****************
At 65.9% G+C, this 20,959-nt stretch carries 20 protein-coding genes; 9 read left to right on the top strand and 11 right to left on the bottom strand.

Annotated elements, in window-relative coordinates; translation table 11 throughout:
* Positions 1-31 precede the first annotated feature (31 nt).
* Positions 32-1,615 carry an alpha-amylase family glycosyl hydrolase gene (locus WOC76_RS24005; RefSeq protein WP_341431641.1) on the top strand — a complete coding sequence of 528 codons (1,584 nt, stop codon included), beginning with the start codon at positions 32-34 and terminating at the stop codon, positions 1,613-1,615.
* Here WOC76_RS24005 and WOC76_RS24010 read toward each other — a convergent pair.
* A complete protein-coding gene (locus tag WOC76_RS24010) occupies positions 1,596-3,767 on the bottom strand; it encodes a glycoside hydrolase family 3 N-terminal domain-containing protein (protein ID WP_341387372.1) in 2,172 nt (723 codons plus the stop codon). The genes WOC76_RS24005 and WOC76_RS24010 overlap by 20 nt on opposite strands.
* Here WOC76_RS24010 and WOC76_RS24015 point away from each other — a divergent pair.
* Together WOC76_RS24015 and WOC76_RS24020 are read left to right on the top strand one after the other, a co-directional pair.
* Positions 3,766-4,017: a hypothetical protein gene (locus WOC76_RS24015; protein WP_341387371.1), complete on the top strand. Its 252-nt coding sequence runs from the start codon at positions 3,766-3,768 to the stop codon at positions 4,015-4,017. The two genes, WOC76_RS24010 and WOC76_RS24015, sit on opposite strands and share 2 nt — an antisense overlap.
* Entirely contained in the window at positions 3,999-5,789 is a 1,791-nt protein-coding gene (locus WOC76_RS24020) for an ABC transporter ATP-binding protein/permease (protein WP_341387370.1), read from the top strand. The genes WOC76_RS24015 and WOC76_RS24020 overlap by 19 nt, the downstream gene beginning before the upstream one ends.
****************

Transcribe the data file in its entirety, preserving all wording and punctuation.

At 65.9% G+C, this 20,959-nt stretch carries 20 protein-coding genes; 9 read left to right on the top strand and 11 right to left on the bottom strand.

Annotated elements, in window-relative coordinates; translation table 11 throughout:
* Positions 1-31 precede the first annotated feature (31 nt).
* Positions 32-1,615 carry an alpha-amylase family glycosyl hydrolase gene (locus WOC76_RS24005; RefSeq protein WP_341431641.1) on the top strand — a complete coding sequence of 528 codons (1,584 nt, stop codon included), beginning with the start codon at positions 32-34 and terminating at the stop codon, positions 1,613-1,615.
* Here WOC76_RS24005 and WOC76_RS24010 read toward each other — a convergent pair.
* A complete protein-coding gene (locus tag WOC76_RS24010) occupies positions 1,596-3,767 on the bottom strand; it encodes a glycoside hydrolase family 3 N-terminal domain-containing protein (protein ID WP_341387372.1) in 2,172 nt (723 codons plus the stop codon). The genes WOC76_RS24005 and WOC76_RS24010 overlap by 20 nt on opposite strands.
* Here WOC76_RS24010 and WOC76_RS24015 point away from each other — a divergent pair.
* Together WOC76_RS24015 and WOC76_RS24020 are read left to right on the top strand one after the other, a co-directional pair.
* Positions 3,766-4,017: a hypothetical protein gene (locus WOC76_RS24015; protein WP_341387371.1), complete on the top strand. Its 252-nt coding sequence runs from the start codon at positions 3,766-3,768 to the stop codon at positions 4,015-4,017. The two genes, WOC76_RS24010 and WOC76_RS24015, sit on opposite strands and share 2 nt — an antisense overlap.
* Entirely contained in the window at positions 3,999-5,789 is a 1,791-nt protein-coding gene (locus WOC76_RS24020) for an ABC transporter ATP-binding protein/permease (protein WP_341387370.1), read from the top strand. The genes WOC76_RS24015 and WOC76_RS24020 overlap by 19 nt, the downstream gene beginning before the upstream one ends.